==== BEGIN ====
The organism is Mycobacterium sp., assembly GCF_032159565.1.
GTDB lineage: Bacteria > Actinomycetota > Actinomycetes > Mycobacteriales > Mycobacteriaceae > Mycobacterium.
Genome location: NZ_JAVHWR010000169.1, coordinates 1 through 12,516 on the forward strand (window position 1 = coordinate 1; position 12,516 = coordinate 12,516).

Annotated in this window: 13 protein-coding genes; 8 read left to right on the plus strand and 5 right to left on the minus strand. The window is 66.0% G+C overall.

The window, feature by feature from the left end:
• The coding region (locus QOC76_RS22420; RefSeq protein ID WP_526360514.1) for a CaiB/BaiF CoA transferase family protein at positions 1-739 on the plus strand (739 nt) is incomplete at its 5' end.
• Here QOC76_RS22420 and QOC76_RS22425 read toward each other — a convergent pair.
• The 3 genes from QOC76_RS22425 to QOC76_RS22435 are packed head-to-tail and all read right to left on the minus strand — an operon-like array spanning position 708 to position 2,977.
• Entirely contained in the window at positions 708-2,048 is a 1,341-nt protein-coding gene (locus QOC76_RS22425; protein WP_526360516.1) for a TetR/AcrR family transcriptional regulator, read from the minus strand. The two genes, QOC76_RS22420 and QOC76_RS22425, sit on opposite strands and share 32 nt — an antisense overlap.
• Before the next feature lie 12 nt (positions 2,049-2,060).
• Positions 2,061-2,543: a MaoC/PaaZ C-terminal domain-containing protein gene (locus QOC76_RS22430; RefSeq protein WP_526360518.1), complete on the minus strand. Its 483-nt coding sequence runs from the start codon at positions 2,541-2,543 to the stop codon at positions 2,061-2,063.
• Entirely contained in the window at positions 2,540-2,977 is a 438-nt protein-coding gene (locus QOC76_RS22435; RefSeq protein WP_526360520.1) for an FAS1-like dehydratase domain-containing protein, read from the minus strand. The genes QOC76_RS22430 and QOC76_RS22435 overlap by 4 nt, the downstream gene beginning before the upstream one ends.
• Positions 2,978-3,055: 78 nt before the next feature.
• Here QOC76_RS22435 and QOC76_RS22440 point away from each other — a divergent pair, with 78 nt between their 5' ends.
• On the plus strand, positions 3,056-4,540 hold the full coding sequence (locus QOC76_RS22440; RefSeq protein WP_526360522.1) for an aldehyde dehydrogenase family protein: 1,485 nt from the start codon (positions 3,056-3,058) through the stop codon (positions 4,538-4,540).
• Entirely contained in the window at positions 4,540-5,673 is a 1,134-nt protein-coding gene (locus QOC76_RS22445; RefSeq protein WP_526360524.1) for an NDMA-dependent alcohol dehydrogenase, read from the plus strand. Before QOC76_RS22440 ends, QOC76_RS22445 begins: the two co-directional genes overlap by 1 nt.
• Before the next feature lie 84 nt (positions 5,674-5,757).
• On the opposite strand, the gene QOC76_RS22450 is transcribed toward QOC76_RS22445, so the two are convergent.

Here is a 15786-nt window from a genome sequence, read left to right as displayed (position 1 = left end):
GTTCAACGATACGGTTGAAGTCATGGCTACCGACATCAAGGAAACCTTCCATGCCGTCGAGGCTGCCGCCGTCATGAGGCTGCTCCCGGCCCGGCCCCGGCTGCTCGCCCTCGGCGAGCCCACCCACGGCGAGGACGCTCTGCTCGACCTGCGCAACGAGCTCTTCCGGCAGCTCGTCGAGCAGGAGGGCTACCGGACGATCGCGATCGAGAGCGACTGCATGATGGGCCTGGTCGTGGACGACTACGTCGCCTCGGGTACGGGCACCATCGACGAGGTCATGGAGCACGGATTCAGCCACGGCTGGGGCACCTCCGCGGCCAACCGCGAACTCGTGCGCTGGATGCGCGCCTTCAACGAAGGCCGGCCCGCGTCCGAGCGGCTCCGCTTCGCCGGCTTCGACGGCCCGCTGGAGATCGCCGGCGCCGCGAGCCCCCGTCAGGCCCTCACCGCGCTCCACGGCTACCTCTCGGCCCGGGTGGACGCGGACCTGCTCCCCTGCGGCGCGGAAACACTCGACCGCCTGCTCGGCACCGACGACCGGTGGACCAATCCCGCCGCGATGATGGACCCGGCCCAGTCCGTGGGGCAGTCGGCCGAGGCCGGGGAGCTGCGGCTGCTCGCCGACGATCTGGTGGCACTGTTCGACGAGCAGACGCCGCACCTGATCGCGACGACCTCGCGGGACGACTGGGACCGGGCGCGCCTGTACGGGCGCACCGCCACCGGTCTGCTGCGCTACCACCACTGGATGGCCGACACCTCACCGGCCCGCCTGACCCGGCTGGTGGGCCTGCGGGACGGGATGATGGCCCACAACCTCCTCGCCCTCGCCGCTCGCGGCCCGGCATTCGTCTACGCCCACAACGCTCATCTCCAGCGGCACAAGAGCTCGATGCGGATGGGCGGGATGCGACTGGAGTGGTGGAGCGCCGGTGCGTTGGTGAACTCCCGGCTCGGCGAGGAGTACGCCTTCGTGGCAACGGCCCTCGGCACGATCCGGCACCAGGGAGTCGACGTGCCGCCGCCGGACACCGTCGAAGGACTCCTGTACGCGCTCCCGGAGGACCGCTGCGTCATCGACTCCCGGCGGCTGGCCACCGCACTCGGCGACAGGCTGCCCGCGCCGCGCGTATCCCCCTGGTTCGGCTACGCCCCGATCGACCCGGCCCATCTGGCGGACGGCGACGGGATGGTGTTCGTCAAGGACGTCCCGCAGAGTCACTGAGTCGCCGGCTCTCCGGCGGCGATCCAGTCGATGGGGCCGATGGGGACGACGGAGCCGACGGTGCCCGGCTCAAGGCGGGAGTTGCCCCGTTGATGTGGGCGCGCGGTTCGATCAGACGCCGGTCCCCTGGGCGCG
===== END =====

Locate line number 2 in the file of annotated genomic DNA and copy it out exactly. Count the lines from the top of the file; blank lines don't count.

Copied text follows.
GTDB lineage: Bacteria > Actinomycetota > Actinomycetes > Mycobacteriales > Mycobacteriaceae > Mycobacterium.